The Theory of Mixtures and Its Ethical Implications: Role and Responsibility of the Galenic Physician

In: Thinking, Knowing, Acting: Epistemology and Ethics in Plato and Ancient Platonism

Abstract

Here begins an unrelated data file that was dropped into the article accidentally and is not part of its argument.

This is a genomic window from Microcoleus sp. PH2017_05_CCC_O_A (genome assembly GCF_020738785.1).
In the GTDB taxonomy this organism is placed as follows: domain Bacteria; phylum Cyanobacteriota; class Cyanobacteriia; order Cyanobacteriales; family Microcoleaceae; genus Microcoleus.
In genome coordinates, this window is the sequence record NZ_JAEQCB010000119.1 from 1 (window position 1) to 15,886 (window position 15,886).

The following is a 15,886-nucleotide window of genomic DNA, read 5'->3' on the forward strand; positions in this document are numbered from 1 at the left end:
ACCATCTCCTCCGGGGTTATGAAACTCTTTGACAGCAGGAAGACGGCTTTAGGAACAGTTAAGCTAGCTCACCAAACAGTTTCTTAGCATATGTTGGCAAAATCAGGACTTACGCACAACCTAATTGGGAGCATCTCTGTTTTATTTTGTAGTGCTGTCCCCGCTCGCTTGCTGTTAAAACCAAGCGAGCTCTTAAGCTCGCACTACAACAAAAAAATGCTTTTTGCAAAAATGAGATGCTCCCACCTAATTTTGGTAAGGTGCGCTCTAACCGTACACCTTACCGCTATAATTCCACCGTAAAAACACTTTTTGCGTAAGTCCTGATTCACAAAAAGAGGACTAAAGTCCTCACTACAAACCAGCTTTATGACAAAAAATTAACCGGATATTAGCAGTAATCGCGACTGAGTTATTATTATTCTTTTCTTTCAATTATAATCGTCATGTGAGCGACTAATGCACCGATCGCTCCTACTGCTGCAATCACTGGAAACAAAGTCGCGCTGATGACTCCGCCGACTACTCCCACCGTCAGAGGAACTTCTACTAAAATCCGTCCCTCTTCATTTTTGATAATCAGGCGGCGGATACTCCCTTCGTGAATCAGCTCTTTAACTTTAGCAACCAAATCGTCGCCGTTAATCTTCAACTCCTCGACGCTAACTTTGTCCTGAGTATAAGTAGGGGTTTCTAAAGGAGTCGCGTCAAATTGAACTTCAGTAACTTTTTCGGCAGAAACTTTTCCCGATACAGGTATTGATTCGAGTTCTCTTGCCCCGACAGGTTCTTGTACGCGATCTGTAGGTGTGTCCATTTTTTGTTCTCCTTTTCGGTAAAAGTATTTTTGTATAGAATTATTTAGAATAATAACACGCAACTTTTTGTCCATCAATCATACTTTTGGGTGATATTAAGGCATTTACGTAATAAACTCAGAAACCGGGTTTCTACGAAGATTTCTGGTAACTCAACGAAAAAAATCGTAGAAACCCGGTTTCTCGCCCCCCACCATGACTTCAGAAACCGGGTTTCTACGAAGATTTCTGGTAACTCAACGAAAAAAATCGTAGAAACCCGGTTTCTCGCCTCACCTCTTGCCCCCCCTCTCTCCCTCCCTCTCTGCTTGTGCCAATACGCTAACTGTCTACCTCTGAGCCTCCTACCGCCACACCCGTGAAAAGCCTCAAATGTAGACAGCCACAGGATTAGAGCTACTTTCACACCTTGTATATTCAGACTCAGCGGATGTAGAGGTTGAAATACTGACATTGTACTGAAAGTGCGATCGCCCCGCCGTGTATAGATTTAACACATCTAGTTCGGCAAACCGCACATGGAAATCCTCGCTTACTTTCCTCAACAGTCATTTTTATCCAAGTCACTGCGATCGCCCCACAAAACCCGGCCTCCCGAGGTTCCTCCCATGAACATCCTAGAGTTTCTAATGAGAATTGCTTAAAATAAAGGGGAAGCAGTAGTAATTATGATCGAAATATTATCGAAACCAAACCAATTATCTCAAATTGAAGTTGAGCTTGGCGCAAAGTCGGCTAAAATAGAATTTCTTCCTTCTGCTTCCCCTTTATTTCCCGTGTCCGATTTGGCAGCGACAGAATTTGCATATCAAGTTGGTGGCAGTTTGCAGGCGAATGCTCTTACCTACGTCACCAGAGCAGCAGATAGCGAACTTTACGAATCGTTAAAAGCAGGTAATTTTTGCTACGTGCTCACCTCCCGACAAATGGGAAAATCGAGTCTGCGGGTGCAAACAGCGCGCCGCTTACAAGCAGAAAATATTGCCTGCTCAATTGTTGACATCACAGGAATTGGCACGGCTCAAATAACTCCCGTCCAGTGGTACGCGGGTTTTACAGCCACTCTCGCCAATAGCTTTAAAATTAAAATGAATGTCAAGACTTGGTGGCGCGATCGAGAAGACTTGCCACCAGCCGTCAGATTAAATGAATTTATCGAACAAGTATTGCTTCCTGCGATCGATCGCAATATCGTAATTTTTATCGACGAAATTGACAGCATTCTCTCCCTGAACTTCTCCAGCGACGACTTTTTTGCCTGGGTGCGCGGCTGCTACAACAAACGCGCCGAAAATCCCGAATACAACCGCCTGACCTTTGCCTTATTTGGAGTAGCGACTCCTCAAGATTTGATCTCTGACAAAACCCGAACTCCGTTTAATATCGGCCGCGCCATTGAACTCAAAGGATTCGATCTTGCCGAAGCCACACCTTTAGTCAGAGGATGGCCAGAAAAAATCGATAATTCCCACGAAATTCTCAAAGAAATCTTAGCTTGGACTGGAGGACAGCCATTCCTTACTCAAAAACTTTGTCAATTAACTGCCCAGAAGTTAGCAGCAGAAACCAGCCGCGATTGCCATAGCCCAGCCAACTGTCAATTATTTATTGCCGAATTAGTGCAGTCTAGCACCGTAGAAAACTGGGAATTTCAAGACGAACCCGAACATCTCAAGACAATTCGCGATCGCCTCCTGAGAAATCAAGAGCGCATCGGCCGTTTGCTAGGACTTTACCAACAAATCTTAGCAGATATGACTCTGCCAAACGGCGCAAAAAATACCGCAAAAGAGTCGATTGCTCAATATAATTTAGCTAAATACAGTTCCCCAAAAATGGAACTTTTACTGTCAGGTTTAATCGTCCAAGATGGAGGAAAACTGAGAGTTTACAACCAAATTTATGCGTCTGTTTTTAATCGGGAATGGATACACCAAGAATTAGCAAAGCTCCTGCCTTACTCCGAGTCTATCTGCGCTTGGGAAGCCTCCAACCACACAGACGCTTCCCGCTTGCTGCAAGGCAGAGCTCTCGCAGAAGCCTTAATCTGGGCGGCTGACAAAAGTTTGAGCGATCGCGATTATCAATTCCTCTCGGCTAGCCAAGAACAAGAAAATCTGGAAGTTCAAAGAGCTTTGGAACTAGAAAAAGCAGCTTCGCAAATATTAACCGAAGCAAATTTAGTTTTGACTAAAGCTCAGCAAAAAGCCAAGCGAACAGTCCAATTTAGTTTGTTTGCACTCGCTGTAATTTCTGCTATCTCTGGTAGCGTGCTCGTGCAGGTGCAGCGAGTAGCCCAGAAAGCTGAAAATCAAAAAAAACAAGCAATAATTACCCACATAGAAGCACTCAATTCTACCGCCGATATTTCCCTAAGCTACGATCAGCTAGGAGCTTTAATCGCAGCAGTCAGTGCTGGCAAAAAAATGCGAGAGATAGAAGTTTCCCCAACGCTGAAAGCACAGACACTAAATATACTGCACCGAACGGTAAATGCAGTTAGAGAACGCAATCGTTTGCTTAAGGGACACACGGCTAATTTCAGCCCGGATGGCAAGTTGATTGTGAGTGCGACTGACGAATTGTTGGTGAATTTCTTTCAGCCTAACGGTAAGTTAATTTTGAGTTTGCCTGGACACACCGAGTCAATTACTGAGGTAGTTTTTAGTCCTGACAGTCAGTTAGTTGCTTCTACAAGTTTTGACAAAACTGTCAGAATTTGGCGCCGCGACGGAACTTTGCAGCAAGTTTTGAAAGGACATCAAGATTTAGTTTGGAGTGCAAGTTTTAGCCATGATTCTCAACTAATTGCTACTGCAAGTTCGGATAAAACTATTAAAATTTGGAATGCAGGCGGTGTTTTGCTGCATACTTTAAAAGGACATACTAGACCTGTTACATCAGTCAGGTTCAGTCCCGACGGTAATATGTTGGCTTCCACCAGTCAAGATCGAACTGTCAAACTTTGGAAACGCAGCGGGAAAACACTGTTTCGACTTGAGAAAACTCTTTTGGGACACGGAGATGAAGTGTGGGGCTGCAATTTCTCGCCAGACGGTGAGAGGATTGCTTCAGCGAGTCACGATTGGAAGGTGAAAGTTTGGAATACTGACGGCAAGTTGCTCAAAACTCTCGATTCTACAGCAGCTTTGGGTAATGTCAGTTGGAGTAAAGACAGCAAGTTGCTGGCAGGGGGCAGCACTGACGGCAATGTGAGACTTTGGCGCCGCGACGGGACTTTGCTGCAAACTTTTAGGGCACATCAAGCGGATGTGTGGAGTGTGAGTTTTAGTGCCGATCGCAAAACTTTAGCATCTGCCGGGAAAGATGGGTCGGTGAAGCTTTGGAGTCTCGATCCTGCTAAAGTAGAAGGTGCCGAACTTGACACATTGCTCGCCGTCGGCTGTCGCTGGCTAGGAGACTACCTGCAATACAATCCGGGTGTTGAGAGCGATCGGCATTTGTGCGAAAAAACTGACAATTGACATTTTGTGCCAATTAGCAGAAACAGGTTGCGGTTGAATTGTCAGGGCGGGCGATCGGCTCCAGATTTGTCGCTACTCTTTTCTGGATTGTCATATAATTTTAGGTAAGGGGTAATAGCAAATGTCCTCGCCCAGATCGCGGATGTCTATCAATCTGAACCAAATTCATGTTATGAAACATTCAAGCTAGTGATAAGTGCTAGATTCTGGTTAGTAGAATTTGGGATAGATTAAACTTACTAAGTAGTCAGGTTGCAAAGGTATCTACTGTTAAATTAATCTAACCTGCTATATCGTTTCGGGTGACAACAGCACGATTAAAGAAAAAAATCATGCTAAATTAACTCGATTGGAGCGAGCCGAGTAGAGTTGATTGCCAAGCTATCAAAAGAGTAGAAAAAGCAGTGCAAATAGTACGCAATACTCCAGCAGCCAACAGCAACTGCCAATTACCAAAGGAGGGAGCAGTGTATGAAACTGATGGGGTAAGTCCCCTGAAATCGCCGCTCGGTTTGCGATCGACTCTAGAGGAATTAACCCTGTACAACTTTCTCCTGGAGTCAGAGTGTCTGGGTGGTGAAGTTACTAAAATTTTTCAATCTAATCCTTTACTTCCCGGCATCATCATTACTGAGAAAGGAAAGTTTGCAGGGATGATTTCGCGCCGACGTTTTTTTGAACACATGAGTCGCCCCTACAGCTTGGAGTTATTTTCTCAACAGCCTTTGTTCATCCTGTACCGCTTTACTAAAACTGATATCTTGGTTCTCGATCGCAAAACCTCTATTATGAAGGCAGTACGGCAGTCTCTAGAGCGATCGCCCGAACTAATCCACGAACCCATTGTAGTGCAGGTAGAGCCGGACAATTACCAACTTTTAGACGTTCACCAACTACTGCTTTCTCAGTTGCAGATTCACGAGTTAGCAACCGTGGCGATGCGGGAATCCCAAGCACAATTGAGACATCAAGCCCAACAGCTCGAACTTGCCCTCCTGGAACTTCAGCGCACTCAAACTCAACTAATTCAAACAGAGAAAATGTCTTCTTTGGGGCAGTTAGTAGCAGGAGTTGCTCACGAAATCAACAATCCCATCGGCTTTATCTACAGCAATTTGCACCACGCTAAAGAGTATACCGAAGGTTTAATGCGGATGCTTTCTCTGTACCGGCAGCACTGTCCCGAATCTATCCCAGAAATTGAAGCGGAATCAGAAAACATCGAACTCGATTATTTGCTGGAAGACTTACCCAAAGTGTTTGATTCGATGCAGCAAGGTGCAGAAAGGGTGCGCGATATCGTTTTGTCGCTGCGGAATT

Galen’s physiology has notably provided explanation of the causes of diseases in terms of alteration to the balance of qualities (eukrasia), and the consequent dominance of one quality over the others. If this is quite evident and extensively illustrated by Galen himself on a number of occasions in reference to diseases affecting the body, the organs, and their composition (kataskeuè), when the diseases affect the soul it is more difficult to find a precise physiological explanation that details any such unbalance. In spite of this, in qam Galen refers to the influence that alterations of the body have on the affections of the soul and, in addition, in his ethical works he insists on the role of the physician and his responsibility in reference to the behaviours of his patients. Galen certainly has in mind the model of integrity that the physician has to provide, but is there more to it than that? If the alteration of the bodily mixtures has consequences for the behaviour of the patients, would the knowledge and the ability to master the kraseis owned by the physician imply an ethical responsibility linked to this profession? The aim of this paper is to detect and illustrate the links between the theory of mixtures and the implications it may have in the domain of ethics, taking into consideration both Galen’s physiological and ethical works.